Research we're watching
People with a positive outlook on life seem to be less likely to experience serious heart-related problems, according to a review published Sept. 27 by JAMA Network Open.
The study pooled findings from 15 studies involving a total of more than 220,000 people. After a follow-up period lasting an average of nearly 14 years, researchers found that optimism was associated with a 35% lower risk of angina, heart attack, stroke, or death from cardiovascular causes. That benefit held even when they considered studies that took into account depression, physical activity, and other possible confounding factors.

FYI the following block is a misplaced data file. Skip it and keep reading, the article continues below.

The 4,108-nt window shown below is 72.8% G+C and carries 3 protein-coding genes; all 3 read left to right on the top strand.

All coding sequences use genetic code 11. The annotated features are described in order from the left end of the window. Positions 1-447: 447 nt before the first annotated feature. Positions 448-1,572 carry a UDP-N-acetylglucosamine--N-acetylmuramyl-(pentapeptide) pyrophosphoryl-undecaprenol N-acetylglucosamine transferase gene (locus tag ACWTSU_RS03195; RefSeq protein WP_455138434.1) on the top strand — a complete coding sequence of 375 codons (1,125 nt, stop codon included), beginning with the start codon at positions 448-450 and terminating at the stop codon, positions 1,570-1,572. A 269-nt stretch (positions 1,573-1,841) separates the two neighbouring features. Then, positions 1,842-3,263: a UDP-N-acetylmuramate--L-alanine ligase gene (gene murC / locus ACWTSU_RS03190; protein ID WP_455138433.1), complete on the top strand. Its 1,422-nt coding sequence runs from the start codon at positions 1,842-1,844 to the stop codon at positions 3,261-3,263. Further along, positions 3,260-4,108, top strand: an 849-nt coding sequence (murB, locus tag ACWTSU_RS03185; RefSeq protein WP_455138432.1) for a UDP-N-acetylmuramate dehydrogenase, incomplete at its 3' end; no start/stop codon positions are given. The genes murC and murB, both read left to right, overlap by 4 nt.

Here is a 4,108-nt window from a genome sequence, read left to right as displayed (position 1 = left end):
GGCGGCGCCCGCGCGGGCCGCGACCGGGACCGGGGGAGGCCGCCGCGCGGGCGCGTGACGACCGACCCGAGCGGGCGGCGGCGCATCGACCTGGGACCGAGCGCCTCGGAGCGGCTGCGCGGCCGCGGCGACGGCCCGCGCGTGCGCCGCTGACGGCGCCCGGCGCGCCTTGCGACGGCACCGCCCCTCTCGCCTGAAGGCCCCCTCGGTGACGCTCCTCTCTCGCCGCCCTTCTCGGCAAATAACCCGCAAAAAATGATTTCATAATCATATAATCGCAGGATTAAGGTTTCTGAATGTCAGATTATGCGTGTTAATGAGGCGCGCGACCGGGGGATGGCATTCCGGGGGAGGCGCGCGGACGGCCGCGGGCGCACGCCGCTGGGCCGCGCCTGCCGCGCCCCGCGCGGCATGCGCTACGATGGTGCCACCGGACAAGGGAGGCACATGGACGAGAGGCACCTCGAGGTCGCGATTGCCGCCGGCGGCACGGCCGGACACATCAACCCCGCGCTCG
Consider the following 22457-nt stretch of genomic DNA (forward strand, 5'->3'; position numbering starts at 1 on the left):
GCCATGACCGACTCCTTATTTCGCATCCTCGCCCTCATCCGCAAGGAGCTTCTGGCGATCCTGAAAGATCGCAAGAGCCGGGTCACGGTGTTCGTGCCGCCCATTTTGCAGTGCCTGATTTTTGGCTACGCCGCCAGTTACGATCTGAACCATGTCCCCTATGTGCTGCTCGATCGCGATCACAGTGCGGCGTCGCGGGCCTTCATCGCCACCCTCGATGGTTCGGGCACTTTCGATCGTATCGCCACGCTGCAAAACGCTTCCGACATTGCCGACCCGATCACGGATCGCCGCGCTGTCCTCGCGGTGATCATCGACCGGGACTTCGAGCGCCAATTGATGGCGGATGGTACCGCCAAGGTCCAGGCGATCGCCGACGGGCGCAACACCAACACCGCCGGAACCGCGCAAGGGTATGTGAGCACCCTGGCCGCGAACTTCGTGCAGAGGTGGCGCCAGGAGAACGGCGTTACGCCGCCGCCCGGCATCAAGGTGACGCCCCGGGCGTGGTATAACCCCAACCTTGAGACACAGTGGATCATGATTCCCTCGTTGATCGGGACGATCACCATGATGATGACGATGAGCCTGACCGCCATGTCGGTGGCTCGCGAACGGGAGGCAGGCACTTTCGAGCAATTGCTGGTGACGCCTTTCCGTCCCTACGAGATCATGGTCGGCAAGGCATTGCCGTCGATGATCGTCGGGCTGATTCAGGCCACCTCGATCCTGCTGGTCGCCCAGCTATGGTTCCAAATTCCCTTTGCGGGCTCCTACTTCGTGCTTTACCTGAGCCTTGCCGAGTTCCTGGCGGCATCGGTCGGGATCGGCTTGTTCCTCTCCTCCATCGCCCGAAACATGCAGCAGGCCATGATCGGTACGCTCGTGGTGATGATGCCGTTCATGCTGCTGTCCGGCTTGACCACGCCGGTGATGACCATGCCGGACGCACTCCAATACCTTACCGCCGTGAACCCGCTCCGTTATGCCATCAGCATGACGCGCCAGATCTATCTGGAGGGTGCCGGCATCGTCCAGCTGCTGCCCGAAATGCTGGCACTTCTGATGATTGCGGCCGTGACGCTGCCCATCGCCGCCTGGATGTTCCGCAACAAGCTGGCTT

Optimistic people may be more likely to follow healthy habits; other studies suggest a link between greater optimism and better diet quality and being more likely to sustain an exercise routine. But can pessimistic people actually change their ways? Maybe. Therapy and other psychological techniques that encourage people to imagine their best possible selves (even when they have health problems) appear to help, according to the authors.
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